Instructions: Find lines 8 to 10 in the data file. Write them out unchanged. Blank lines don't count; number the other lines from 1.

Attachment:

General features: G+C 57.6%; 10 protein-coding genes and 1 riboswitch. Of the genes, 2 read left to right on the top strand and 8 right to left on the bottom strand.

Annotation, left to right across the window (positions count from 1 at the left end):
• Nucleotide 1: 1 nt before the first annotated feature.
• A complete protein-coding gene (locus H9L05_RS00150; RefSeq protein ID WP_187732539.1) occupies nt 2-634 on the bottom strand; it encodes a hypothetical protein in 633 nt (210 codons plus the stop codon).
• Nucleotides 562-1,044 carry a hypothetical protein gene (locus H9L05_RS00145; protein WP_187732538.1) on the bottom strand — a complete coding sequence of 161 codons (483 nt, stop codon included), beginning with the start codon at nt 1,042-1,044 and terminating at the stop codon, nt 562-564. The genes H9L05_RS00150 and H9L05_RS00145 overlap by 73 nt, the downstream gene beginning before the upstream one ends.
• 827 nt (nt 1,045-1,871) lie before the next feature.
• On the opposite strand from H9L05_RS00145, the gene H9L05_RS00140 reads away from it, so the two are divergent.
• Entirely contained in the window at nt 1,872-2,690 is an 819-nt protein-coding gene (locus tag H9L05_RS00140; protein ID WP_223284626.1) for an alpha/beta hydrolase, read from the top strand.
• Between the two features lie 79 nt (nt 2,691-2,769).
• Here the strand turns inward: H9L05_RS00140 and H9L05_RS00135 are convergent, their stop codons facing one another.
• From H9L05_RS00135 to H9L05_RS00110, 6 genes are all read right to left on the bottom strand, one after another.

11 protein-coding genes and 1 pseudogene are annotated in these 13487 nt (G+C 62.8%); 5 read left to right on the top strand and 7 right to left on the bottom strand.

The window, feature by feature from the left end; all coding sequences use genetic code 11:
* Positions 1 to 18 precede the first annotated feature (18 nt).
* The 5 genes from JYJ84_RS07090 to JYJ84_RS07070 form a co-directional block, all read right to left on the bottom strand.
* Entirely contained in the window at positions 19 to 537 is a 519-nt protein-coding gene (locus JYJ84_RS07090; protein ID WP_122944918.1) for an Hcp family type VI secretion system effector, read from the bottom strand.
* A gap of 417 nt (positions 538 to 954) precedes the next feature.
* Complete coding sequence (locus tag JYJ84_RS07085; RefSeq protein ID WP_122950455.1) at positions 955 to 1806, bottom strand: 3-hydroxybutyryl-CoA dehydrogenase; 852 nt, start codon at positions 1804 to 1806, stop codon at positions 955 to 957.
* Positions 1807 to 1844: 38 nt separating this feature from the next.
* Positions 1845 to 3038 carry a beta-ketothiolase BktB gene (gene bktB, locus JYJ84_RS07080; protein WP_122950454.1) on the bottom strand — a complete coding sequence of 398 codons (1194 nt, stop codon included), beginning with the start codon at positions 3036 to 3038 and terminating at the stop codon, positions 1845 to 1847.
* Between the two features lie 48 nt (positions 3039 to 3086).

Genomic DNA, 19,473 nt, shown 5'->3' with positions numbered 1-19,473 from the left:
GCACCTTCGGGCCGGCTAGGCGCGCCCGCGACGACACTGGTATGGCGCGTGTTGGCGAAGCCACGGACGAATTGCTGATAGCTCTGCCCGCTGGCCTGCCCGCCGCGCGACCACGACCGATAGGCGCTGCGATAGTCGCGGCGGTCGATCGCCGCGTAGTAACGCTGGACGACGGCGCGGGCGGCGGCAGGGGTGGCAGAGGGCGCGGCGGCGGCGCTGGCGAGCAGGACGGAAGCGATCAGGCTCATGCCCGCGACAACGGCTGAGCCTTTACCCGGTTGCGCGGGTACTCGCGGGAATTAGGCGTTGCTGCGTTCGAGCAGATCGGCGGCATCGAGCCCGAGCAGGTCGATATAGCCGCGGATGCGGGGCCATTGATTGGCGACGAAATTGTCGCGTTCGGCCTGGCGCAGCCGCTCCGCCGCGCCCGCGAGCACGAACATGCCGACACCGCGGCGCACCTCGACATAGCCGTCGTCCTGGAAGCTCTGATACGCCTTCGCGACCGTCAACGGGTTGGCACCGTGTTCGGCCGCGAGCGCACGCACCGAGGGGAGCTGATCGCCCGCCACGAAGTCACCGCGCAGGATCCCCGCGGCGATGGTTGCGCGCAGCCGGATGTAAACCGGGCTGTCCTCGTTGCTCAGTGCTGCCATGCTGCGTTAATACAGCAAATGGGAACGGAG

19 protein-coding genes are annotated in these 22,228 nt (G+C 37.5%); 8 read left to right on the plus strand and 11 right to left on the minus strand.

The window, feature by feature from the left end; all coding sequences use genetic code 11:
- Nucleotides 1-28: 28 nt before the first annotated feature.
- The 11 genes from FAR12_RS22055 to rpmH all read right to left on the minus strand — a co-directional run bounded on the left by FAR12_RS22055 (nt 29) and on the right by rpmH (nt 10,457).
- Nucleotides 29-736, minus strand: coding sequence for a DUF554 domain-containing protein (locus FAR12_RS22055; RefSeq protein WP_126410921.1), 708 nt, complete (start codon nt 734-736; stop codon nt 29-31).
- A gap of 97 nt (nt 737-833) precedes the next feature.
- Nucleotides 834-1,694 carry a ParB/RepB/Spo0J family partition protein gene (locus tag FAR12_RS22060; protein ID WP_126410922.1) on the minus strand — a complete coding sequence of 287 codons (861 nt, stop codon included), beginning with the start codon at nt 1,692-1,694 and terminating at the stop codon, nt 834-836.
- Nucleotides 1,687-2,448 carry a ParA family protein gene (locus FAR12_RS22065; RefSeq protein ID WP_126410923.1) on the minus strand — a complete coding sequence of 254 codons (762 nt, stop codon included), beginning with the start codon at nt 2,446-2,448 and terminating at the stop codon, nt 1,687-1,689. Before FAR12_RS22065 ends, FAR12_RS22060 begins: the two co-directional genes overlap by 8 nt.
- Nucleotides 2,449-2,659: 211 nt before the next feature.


• Entirely contained in the window at nt 1,872-2,690 is an 819-nt protein-coding gene (locus tag H9L05_RS00140; protein ID WP_223284626.1) for an alpha/beta hydrolase, read from the top strand.
• Between the two features lie 79 nt (nt 2,691-2,769).
• Here the strand turns inward: H9L05_RS00140 and H9L05_RS00135 are convergent, their stop codons facing one another.